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i did these discussions trying to piece together where he would be. when the march moved on in 2002, i decided it was time for me to move on and find something else. while i loved my nation and the organization, i could not support the war in iraq any further. it took awhile to be honest with you for me to find something new. when my wife finally received an offer from the bronx zoo, we knew it was getting close. then human-rights watch did offer me a position. it was a very odd and meandering way to get there. unlike most people, i found a job at a newspaper. i applied i without asking if it were possible for me to work for a human-rights organization. the question for me was whether they would take me seriously
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with my background and whether they would be concerned i was coming in to report on them. oddly enough, they took me seriously. they offered me this position. they offered me the position one week before the invasion of iraq. i told them they would have to wait. i would not leave until after the bombs had stopped falling in iraq. whether it was heber's or reality, in my mind, i felt no one knew that targets that as well as i did. i was going to take the necessary care to ensure that our pilots did not fly against targets that were unnecessary, that civilians would be taken care of, and that we did the best job we could, and got the targets when the job was necessary. i went in and work. i did a long shifts, 18 hours every day during the war.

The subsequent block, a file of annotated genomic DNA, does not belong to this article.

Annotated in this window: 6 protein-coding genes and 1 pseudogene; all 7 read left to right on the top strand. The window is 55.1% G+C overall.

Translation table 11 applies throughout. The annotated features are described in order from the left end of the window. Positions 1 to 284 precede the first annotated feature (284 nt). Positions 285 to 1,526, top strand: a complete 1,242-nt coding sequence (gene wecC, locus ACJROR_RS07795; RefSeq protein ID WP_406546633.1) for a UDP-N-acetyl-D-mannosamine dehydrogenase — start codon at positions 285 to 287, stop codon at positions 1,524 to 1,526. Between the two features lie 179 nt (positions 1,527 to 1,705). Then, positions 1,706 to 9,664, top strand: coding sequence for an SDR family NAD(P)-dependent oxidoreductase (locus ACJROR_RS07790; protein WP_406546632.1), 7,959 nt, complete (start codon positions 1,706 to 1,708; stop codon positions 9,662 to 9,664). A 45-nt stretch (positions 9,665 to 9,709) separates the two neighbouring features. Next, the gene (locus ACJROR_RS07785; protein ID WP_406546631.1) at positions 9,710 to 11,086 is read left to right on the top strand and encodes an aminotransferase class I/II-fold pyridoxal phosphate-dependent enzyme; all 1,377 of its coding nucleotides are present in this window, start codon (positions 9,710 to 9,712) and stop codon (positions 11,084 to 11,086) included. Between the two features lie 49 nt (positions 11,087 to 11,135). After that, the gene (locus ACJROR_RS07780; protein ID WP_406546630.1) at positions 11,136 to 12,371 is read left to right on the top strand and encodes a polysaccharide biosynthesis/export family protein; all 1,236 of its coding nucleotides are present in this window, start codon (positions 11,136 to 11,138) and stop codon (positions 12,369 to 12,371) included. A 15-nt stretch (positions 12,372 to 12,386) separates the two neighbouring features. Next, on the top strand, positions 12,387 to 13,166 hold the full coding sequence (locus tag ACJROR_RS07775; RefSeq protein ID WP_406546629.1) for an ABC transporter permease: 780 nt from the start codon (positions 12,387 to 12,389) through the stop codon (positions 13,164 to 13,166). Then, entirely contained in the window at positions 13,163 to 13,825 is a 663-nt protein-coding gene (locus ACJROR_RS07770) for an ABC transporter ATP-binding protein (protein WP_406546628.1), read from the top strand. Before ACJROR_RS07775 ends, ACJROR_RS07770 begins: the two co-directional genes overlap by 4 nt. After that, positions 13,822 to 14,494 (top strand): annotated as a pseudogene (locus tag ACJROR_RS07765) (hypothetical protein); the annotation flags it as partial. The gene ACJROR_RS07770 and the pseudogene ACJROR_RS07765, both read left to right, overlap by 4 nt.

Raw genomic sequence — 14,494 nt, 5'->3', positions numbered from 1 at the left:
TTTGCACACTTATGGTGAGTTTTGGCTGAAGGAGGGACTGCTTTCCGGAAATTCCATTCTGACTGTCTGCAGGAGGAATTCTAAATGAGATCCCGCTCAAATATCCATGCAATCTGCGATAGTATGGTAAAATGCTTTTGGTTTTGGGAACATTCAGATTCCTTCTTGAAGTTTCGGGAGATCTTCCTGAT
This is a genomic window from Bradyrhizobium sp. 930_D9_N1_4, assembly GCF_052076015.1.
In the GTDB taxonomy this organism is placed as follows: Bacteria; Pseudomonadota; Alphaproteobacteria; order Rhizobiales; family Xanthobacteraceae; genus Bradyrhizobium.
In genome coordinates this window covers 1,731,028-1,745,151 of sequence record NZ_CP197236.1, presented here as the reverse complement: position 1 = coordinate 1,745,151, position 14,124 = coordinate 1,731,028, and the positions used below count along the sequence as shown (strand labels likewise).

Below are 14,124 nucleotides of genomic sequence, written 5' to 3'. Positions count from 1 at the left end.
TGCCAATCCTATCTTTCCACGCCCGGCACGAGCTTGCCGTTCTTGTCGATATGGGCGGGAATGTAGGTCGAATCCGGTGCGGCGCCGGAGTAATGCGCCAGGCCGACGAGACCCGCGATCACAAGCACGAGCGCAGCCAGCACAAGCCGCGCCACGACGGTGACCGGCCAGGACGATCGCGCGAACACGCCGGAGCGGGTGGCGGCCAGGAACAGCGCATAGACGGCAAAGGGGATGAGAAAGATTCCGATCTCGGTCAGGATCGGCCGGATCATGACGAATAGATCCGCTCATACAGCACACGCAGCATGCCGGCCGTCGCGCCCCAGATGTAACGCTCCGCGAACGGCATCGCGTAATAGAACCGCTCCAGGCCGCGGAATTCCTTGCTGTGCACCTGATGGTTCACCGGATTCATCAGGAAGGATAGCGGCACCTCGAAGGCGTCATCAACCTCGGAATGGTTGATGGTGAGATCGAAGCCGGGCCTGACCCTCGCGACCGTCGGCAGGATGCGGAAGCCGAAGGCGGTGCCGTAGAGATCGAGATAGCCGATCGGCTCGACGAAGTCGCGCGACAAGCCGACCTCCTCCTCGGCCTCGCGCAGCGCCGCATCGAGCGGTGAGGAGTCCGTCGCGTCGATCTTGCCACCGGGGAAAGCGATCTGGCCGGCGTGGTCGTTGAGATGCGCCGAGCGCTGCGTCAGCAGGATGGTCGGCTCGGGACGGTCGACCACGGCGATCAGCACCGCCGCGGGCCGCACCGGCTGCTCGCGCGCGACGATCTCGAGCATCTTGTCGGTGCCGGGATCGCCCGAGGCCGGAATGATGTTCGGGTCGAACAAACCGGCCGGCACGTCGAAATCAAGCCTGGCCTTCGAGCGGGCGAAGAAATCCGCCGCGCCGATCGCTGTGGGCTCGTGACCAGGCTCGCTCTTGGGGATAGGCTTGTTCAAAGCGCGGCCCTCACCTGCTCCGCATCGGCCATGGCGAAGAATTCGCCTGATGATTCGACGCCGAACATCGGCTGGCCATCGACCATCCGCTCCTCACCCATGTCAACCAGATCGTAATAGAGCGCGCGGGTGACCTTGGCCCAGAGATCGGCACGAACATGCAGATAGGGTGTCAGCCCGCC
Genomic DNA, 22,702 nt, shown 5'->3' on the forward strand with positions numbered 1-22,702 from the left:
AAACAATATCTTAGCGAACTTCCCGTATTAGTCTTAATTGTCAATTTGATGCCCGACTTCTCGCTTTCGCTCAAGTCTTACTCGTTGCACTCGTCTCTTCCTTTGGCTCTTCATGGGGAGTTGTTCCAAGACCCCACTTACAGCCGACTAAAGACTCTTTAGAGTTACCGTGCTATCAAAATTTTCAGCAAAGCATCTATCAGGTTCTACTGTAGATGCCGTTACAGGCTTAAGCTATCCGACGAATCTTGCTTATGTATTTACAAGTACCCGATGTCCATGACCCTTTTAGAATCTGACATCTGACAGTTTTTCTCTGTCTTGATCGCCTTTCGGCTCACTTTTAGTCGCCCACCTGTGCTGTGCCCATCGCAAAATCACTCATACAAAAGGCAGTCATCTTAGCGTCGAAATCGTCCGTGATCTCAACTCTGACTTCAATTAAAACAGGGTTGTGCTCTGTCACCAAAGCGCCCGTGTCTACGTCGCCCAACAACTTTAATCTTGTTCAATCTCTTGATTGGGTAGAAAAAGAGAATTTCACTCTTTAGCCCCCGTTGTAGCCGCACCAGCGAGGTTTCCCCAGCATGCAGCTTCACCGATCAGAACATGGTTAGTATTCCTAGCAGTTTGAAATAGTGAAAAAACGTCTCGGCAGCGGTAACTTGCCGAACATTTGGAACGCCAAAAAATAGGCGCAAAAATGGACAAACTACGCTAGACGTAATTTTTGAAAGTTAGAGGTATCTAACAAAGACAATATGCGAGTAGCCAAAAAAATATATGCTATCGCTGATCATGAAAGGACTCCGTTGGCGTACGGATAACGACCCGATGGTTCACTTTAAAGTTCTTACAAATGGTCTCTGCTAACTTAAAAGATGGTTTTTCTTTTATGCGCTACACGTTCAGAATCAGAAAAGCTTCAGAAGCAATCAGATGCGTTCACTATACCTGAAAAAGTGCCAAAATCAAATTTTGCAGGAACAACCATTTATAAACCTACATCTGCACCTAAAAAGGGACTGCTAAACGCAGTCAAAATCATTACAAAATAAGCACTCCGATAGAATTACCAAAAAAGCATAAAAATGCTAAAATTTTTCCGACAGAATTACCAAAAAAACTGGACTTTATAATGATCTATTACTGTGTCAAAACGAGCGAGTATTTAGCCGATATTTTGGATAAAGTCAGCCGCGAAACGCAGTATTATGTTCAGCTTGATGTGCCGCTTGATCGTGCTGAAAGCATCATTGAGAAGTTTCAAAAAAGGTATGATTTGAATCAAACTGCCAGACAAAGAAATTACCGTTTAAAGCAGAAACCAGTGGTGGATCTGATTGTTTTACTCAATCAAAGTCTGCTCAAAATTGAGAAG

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my compatriots at the cia, etc, and we dropped the bombs. i worked on many hundreds of air strikes. on the target sets where we were trying to kill saddam hussein, it was a limited target set. we have 50 missions -- we had 50 missions where we dropped emissions. in those 50 airstrikes, we had a grand total of zero successes. not only did we not get saddam hussein, we did not get any of the people on the deck of cards. as we went through the war, it was failure after failure. i would estimate about 250 civilians were killed in the air strikes that we did.